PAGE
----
* FTSE 100 index falls 0.2 percent

* Fresh tensions in Ukraine hurt sentiment

* William Hill (Other OTC: WIMHF – news) , Pearson (NYSE: PSO – news) rally after updates

By Atul Prakash

LONDON, April 25 (Reuters) – Britain’s top share index slipped from a seven-week peak on Friday after growing tensions in Ukraine eclipsed encouraging updates from betting agency William Hill and media group Pearson.

The two companies were the top gainers on the FTSE 100 index , with Pearson rising 3.8 percent after saying it had made a “solid” start to the year and William Hill up 2.6 percent after its first-quarter results.

But the blue-chip FTSE 100 index was down 0.2 percent at 6,691.07 points by 1017 GMT after climbing to its highest since early March on Thursday, following an escalation in tensions in Ukraine and the prospect of more sanctions against Russia.

Ukrainian forces killed up to five pro-Moscow separatists in the east of Ukraine on Thursday, prompting Russian Foreign Minister Sergei Lavrov to say on Friday that Kiev’s interim government would face justice for a “bloody crime”.

“Fresh tensions in Ukraine have darkened investors’ mood and there are concerns about further sanctions against Russia. People are also worried about a possible military conflict between Russia and Ukraine, which is not priced in at all,” said Keith Bowman, equity analyst at Hargreaves Lansdown (LSE: HL.L – news) .

U.S. President Barack Obama is expected to speak to European leaders on Friday to try to nudge the European Union towards further sanctions against Russia. U.S. Secretary of State John Kerry said on Thursday that time was running out for Moscow to change its course in Ukraine.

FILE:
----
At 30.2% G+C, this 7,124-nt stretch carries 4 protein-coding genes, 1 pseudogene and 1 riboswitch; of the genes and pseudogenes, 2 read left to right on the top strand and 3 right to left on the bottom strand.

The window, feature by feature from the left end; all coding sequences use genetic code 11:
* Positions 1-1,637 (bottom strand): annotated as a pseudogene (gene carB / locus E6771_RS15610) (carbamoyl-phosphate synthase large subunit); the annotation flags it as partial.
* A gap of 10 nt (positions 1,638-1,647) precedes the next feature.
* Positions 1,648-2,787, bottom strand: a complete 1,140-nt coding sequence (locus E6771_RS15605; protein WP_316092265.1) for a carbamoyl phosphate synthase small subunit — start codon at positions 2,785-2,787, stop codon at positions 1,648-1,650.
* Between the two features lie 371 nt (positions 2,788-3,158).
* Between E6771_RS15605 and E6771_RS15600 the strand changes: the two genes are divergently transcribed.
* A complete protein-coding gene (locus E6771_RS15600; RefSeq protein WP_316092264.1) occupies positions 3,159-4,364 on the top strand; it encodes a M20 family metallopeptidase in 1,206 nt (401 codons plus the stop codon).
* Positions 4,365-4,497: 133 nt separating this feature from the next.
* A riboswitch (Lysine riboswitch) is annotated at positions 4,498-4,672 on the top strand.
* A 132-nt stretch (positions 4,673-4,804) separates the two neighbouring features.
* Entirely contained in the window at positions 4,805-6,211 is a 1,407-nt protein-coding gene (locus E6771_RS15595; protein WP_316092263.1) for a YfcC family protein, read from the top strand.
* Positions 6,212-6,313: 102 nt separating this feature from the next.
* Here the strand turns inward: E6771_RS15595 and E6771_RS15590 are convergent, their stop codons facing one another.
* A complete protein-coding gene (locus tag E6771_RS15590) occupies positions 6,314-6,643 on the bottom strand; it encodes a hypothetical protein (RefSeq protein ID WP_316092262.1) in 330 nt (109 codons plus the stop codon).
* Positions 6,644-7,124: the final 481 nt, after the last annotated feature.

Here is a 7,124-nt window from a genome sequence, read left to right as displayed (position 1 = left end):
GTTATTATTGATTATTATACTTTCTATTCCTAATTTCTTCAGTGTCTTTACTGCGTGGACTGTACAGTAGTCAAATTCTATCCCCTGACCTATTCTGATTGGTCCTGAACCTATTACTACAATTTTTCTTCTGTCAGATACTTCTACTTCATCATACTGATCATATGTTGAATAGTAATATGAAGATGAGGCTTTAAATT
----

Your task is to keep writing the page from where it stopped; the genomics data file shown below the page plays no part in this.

While UK blue chips only generate 0.3 percent of their sales in eastern Europe, Thomson Reuters Datastream shows, the prospect of more sanctions and strained ties between Russia and Western powers dented appetite for shares across Europe.

“People are going to be quite cautious going into the weekend. We certainly are, especially with the Ukraine events unfolding quite quickly,” said Mark Ward, head of execution trading at Sanlam Securities.

“People are generally closing positions here.”

Cyclical stocks were the worst hit, with HSBC falling 1.5 percent and Lloyds down 1.2 percent. The UK banking index dropped 1 percent, the biggest sectoral decliner on the FTSE 100 index.

However, losses suffered by the broader market were capped by a rise in shares of individual companies.

Investors reacted positively to updates from William Hill and Pearson, while Berenberg’s move to raise its price target for luxury goods company Burberry to 1,550 pence from 1,500 pence helped its shares to gain more than 1 percent.

Analysts at Citi said Pearson’s underlying revenue growth of 1 percent beat its forecast of a 3-5 percent drop, while some other analysts highlighted William Hill’s encouraging numbers in overseas and online markets despite weak results at its soccer business and regulatory headwinds in Britain.

“We retain our ‘buy’ recommendation given the strong position of William Hill in the online gambling space, with potential to see further significant revenue growth, whilst the valuation remains undemanding,” analysts at Panmure Gordon said in a note. (Additional reporting by Francesco Canepa; Editing by Gareth Jones)